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Message From Our Executive Director
By Andrew P. Mandell – MR.DIABETES®
February is American Heart Month. As you read this UPDATE you will learn heart healthy tips.
On February 2nd Puxatony Phil, our national “winter weather guru” stuck his head out of his groundhog hole and saw his shadow. So, that means we have only six more weeks of winter. Pay heed, folks.
In six more weeks we’ll be shedding our heavy winter garb and we’ll
all be thinking SPRING. Yes!! And that means we’ll be shifting our activities away from our TV’s and computers in favor of our backyards, parks and playgrounds. It’s a great idea to begin preparing (or continuing) those healthy life habits in anticipation of better enjoying all those outdoor activities.
Many of us made resolutions to make 2010 our personal “get healthy” year. And, maybe you have slipped a bit in keeping that commitment. Well, if that’s the case, get back on track and re-commit. It’s never too late to re-start that health engine.
February is distinguished by having Valentine’s Day. Think about it… It represents that special time we think romantically about our special someone. Now, that is the ultimate in hope and happiness. Our hearts are bursting with love and anticipation of it – all is well with the world. Well, let’s take it a step further – to the symbol of Valentine’s Day – The HEART. Now, let’s take it even one more step – YOUR HEART!! Don’t you want to keep it happy and healthy for the one you love?
February is American Heart Month. And this is a call to action for everyone but, especially, for diabetics. Diabetics are 2-4 times more likely to suffer a heart attack and 6 times more likely to suffer a stroke. I’m not going to burden you with the grim statistics because this is a message of hope and optimism. And, we can all do better.
Even me – MR. DIABETES®. For those of you who followed my adventure of the past eight years (Dec. 1, 2000 – Dec. 21, 2008) as I walked the perimeter of the United States for diabetes awareness, you surely know that I have mastered the art of “walking”, considering I walked over 10,000 miles. Well, yes, in some ways I did. But, I’ve re-committed to make my “walking” even better. I have signed up for a beginning Walking Class with walking guru, Bonnie Stein. To learn about who Bonnie Stein is, go to: www.AceWalker.com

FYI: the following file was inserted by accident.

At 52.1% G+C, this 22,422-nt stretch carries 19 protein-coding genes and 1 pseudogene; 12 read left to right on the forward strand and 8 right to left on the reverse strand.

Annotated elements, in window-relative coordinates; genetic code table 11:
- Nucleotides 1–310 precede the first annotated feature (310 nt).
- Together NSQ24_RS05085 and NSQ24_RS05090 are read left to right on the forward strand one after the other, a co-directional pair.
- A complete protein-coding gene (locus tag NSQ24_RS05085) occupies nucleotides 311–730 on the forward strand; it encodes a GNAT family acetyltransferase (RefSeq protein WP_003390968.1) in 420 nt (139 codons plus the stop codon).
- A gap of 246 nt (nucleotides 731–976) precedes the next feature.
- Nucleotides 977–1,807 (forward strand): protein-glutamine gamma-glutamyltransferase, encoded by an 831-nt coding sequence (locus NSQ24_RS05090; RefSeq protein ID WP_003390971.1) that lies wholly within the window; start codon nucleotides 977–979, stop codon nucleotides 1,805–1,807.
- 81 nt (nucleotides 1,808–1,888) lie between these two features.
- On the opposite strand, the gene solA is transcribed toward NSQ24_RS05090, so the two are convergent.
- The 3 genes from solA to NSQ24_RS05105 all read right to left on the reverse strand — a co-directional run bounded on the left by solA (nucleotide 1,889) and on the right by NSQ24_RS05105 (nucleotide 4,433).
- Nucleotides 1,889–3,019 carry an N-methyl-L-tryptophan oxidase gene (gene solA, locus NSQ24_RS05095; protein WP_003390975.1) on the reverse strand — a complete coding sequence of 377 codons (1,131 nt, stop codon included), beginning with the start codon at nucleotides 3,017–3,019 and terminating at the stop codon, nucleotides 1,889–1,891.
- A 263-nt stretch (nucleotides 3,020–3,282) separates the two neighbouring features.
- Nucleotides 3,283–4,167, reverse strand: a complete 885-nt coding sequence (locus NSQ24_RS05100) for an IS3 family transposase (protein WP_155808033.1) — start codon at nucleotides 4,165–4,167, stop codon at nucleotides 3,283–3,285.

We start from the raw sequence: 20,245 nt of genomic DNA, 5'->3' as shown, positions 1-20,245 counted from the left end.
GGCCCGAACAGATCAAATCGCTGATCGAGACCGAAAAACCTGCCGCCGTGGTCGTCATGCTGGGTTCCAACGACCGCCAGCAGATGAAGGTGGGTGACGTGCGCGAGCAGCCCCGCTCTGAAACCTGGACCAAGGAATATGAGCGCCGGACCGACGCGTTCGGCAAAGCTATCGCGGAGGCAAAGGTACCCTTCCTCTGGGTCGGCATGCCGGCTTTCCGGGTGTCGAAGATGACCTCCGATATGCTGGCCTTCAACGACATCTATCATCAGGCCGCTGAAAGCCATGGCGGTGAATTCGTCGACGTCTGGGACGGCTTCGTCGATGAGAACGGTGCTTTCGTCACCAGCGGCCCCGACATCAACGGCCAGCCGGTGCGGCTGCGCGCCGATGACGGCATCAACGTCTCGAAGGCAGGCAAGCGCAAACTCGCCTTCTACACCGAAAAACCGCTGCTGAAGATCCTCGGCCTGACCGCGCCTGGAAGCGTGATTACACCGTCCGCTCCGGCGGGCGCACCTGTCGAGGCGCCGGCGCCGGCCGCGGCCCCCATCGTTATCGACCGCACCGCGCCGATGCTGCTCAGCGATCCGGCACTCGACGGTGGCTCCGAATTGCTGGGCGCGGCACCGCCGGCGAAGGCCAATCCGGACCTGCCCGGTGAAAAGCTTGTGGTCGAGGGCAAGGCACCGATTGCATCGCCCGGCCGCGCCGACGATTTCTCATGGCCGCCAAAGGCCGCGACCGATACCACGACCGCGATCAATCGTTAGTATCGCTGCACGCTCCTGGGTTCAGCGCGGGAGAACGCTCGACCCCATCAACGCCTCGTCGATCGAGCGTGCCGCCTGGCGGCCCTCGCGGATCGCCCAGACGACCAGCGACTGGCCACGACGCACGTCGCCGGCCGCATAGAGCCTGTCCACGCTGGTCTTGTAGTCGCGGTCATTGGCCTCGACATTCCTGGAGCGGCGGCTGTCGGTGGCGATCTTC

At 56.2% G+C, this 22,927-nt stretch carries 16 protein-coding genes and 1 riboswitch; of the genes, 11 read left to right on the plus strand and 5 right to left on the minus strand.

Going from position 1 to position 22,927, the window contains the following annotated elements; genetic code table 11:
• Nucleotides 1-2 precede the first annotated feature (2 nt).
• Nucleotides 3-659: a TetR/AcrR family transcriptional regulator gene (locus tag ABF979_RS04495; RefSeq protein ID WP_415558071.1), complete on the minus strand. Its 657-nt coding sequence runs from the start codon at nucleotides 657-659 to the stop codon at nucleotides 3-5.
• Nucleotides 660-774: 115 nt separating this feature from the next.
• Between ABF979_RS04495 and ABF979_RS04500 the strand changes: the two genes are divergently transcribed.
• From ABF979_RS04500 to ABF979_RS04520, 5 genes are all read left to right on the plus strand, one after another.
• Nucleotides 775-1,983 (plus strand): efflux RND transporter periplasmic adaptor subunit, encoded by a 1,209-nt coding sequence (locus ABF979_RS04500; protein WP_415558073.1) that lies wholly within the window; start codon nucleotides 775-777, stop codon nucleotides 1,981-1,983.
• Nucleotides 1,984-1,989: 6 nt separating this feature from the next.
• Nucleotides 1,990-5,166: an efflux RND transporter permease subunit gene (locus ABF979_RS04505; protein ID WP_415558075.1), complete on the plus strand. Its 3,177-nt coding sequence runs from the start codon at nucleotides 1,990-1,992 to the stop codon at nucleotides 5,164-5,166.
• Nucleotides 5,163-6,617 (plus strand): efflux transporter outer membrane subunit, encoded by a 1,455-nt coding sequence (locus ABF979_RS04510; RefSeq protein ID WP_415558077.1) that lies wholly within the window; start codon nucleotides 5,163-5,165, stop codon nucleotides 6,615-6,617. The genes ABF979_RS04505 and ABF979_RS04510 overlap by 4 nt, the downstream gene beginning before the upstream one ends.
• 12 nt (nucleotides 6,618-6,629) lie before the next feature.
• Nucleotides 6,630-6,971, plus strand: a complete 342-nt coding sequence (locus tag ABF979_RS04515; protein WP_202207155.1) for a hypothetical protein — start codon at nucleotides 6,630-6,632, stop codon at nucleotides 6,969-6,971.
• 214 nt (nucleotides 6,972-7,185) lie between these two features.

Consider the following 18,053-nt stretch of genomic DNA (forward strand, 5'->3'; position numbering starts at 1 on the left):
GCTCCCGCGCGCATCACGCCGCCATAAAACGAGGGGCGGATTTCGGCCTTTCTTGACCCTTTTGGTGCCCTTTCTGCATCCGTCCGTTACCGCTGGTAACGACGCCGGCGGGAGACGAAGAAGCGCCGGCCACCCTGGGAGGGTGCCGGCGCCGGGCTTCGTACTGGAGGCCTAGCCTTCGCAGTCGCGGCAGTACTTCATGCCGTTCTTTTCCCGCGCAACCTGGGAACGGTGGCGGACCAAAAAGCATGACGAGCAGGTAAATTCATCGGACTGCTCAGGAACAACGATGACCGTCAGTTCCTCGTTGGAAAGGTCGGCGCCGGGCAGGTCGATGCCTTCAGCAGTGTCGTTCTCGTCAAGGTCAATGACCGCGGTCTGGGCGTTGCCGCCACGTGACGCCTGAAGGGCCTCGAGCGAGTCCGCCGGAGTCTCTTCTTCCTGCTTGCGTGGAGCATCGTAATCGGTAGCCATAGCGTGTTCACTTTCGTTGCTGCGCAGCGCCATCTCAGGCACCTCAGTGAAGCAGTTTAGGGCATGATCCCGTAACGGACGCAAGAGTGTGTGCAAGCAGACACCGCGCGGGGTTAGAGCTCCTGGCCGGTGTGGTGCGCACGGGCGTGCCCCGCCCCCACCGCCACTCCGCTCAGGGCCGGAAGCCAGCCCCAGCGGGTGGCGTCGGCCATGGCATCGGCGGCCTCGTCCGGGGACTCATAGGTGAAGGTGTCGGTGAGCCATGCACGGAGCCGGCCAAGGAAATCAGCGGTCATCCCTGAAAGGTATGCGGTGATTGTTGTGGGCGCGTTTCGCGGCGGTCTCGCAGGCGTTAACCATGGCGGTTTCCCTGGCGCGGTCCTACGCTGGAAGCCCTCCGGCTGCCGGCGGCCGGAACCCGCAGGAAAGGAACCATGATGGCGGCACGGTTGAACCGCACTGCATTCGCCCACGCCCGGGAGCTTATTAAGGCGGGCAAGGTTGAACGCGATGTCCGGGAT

Of course, there are many other valuable exercises. The object is to do the one(s) you enjoy and do them frequently. Keep your heart rate in the target range for 30 minutes, or more. That will ensure you get the maximum heart healthy benefits of that particular aerobic activity. Here’s how to determine your target heart rate. But, before beginning ANY new exercise regimen, consult with you medical team!
1. Begin with the number: 220
2. Subtract your age: 64 = 156
3. Multiply 156 by 80% = 124.8 (125 for practical purposes) That is the maximum heart beats per minute to maintain throughout your exercise session.
4. Then, multiply 156 by 60% = 93.6 (94 for practical purposes). That is the minimum heart beats per minute to maintain throughout your exercise session.
So, for me to get the most heart healthy aerobic benefit when I walk, at age 64, is to stay between 125 and 94 heart beats per minute.
Measuring your pulse: I recommend taking a “radial” reading. This is accomplished by taking your index finger and middle finger and place them at the proper position on your inside wrist.
DO NOT do this with your thumb, as you will not get a correct reading. Of course, there are many styles of portable pulse reading devices. If you decide to go that route, make sure it is an accurate device.
Now that you know how to determine your Target Heart Rate, you must then follow the principle: F-I-T.
F = FREQUNCY: minimum 3 days per week. 4,5 or 6 days per week is preferable.
I = INTENSITY: Maintain your Target Heart Rate range for the entire exercise session.
T = TIME: 30 minutes is a fair “minimum” time commitment for your exercise session. There are many opinions about how long is appropriate to get aerobic benefit. But, there’s no doubt about it when your exercise session is 30 minutes. Longer, of course, will enhance the benefits.
It’s important to NOT be hard on yourself. If you are overweight, or even obese, you’re not alone. If you can’t do the exercise (even walking) for longer than a few minutes, you’re not alone. Whatever your condition, whatever your state of mind, you have the ability to change it! What is most important is that you commit to making the effort and stick with it. If you do, you will improve - a little bit at a time.
And, don’t forget to eat a healthy diet. If you need help in that department, we offer great advice and information at our website: www.DefeatDiabetes.org
Andrew P. Mandell – MR. DIABETES®
AWARENESS + ACTION = PREVENTION®
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